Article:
Keep in mind that this desire to abandon salary schedules in District #86 is a crusade, a philosophical pipe dream, vengeance for past contracts, a way to prove to the community how tough board members are, a key to political advancement, or a little of all of the above—whatever rationale you’d like to use for a goal that is in no way economically necessary. The finances of the district are excellent, no matter what audit or report you can cite, and despite all the alleged excesses of the past or how many times Corcoran claims that current salaries are “unsustainable,” District #86 operates in the black almost all the time, has healthy reserves, hasn’t increased its tax rate in forty years, and has been able to make multi-million dollar additions (we’re talking field houses, science wings, and libraries) to both high schools many times in the past thirty years without once having to seek permission or additional monies from its voters through a referendum. This salary schedule battle, no matter what alleged facts people throw around, is NOT about District #86’s being in financial trouble. The vast majority of other school districts in the area would trade their bank accounts for Hinsdale #86’s in a heartbeat.
And once the simple act of taking the poison pill off the table happened, you would see the contract fall into place pretty quickly. Of course there are many issues that remain to be bargained, but they can be much more readily worked on collaboratively than the fight over having or not having a salary schedule. That single concession by the board would let the teachers know that a deal could now be reached. Rhetoric would cool down, numbers could be crunched, and language could be finalized without the “We must win, and you must lose,” tenor that currently dominates. Negotiations could stop being the dominant focus at the high schools; the teachers could put away their blue t-shirts; and the board could go back to harping at its administrators, lawyers, and suppliers as the Supreme Being has always intended for them to do. And most importantly, the students and the teachers could get back to the truly important work of the district: Education.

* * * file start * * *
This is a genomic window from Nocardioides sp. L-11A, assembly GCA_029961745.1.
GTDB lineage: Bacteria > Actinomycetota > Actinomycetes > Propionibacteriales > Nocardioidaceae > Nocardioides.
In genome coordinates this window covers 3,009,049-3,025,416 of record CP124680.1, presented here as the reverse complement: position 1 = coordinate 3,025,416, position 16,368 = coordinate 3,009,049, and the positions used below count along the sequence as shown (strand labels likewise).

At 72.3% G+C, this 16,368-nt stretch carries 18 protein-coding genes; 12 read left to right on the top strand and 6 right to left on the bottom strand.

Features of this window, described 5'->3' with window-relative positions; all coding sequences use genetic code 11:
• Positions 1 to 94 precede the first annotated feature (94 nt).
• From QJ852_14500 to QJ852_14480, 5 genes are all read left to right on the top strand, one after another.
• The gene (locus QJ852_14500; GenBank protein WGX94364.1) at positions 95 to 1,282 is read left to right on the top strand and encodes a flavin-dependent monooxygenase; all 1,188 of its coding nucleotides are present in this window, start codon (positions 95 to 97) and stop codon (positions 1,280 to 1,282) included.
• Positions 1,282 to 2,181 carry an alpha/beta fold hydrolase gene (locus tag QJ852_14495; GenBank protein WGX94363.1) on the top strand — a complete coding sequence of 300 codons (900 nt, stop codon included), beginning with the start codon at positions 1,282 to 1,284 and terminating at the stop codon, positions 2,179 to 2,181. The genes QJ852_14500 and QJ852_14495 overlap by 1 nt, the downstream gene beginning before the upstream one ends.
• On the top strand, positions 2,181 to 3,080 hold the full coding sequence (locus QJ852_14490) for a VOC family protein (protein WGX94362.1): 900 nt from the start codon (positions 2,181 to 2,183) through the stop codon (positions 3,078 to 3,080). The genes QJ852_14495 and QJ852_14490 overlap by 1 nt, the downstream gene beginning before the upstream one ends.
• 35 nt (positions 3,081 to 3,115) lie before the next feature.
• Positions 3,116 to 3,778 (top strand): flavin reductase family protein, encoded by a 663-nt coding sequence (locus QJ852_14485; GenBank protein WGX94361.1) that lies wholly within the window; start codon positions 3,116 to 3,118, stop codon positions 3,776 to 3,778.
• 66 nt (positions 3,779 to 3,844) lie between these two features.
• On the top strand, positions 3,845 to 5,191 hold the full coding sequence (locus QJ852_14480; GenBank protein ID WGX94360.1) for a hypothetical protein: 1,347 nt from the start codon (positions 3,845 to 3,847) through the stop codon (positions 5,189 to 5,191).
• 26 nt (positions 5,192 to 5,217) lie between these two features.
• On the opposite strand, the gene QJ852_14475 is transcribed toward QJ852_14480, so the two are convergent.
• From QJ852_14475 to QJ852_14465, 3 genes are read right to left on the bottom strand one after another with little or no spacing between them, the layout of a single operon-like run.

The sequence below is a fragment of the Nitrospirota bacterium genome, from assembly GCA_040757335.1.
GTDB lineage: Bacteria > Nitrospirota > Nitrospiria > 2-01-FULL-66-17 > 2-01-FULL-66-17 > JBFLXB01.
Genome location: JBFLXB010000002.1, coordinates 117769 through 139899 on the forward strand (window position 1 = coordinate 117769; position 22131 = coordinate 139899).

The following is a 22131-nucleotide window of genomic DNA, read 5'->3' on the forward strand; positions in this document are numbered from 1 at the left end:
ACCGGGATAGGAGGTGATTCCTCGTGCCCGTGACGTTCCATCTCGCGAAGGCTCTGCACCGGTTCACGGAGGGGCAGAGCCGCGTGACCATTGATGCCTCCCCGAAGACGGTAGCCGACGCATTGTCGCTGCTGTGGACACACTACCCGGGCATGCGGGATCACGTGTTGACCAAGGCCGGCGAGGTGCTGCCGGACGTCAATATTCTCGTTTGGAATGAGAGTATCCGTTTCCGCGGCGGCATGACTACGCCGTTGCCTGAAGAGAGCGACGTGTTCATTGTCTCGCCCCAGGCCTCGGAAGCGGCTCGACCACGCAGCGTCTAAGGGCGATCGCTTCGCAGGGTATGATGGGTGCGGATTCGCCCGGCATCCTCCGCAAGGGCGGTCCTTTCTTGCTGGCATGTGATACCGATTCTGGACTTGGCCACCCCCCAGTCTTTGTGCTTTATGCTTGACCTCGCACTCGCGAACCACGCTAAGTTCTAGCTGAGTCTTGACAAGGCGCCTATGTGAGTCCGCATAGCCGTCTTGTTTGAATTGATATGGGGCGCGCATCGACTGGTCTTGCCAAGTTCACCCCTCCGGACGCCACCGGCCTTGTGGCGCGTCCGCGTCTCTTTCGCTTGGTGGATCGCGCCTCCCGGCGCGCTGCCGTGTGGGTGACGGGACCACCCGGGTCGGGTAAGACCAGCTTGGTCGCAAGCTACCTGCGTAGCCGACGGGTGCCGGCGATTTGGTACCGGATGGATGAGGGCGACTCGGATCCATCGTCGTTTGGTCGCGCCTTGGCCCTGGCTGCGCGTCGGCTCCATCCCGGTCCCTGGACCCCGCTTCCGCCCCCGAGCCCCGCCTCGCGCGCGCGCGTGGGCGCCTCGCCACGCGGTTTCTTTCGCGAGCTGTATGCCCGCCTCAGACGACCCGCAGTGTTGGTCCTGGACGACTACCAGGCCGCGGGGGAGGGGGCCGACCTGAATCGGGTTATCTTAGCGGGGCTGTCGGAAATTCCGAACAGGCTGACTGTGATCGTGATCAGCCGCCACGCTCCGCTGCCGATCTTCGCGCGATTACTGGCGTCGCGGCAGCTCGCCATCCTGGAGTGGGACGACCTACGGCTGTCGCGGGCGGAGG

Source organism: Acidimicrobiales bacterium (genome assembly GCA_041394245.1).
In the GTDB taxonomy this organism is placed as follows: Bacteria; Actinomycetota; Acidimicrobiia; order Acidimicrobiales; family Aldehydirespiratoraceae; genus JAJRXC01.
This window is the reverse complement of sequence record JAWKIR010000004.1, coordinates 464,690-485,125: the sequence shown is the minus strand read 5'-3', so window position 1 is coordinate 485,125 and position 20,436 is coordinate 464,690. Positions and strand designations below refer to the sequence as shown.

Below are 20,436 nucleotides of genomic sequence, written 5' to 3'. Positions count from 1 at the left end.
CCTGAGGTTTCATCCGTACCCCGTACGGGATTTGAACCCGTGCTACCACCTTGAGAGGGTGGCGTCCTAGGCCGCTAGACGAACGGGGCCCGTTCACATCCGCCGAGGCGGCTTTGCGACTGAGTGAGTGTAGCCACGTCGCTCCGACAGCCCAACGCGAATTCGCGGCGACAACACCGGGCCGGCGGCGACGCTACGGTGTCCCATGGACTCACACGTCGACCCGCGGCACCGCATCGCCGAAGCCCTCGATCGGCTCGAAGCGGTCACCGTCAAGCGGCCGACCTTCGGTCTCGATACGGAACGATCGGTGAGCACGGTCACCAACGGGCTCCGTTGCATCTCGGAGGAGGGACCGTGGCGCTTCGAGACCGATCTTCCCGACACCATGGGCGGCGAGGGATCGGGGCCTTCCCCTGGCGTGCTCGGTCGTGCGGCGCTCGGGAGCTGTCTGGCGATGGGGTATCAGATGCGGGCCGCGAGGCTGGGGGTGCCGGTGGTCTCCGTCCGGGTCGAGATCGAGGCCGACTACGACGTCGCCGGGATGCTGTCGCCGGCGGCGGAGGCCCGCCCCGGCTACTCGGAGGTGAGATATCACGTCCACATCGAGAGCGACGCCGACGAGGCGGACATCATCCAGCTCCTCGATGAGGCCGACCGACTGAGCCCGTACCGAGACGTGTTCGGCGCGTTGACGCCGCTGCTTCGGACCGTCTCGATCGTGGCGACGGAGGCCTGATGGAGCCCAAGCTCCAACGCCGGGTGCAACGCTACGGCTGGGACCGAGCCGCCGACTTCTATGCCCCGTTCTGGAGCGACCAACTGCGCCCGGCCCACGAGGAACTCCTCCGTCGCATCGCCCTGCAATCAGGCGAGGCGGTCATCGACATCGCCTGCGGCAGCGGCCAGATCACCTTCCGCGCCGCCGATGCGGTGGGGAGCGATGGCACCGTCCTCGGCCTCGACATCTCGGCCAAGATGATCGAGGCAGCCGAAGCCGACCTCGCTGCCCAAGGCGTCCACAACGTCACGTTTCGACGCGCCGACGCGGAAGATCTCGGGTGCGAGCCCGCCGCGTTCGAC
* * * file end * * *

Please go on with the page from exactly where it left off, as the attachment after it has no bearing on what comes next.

Finally both sides need to drop the denigrating references to the other side through various media outlets. The HHSTA and its allies don’t need to refer to the majority board members as “Tea Party” activists who are advancing their political agendas; the district had fiscal conservatives like Ezat Doss, Leo Morrissey, and Don O’Neil long before this group came on the board or the term “Tea Party” had even been coined, and it does little to improve communication and progress to dismiss their opinions with some negative label. By the same token, Skoda and Corcoran have to recognize that you don’t have to call people names in order to insult them. To insist that teachers are not worth the salaries they are currently making is an insult to every teacher in the district. No matter how you sugar-coat that reality or how many vague abstractions about valuing and respecting teachers you drop, proposing a salary schedule that would lead to significant decreases in teacher take-home pay without any financial need to do so would certainly seem disrespectful to me. To publicize your belief that there are plenty of other teachers out there who could be hired instead of those you have right now, as Corcoran has, hardly sends a message of veneration or value to your employees. Everybody needs to ratchet down the bombast and begin mutually respectful discussions that will lead to a contract that can be approved by both sides.
Skoda has recently been prefacing the audience comments portion of board meetings with requests for specific help in coming to a reasonable, peaceful resolution to the ongoing contract negotiations; and I don’t think this advice could be any more specific or simpler to enact: Pull the no-salary-schedule proposal off the bargaining table. Once that act has occurred, District #86 can return to its rightful place as one of the best districts in the state for education. Fail to do that, and we all can look forward to a protracted, increasingly nasty negotiations process; continued three-ring circuses under the guise of board meetings; more overt demonstrations of teacher dissatisfaction; more quality educators leaving the district; a teachers’ strike; and/or seven more agonizing months of further squabbling and finger-pointing until the next board election in April either changes the majority on the board or reaffirms that the community wants what Skoda, Manley, Cassini, and Corcoran have wrought to continue. The next couple of negotiation sessions will make the direction in which this district is heading clear. Here’s hoping the board backs off its master plan to eviscerate the union and do what’s in everyone’s best interests.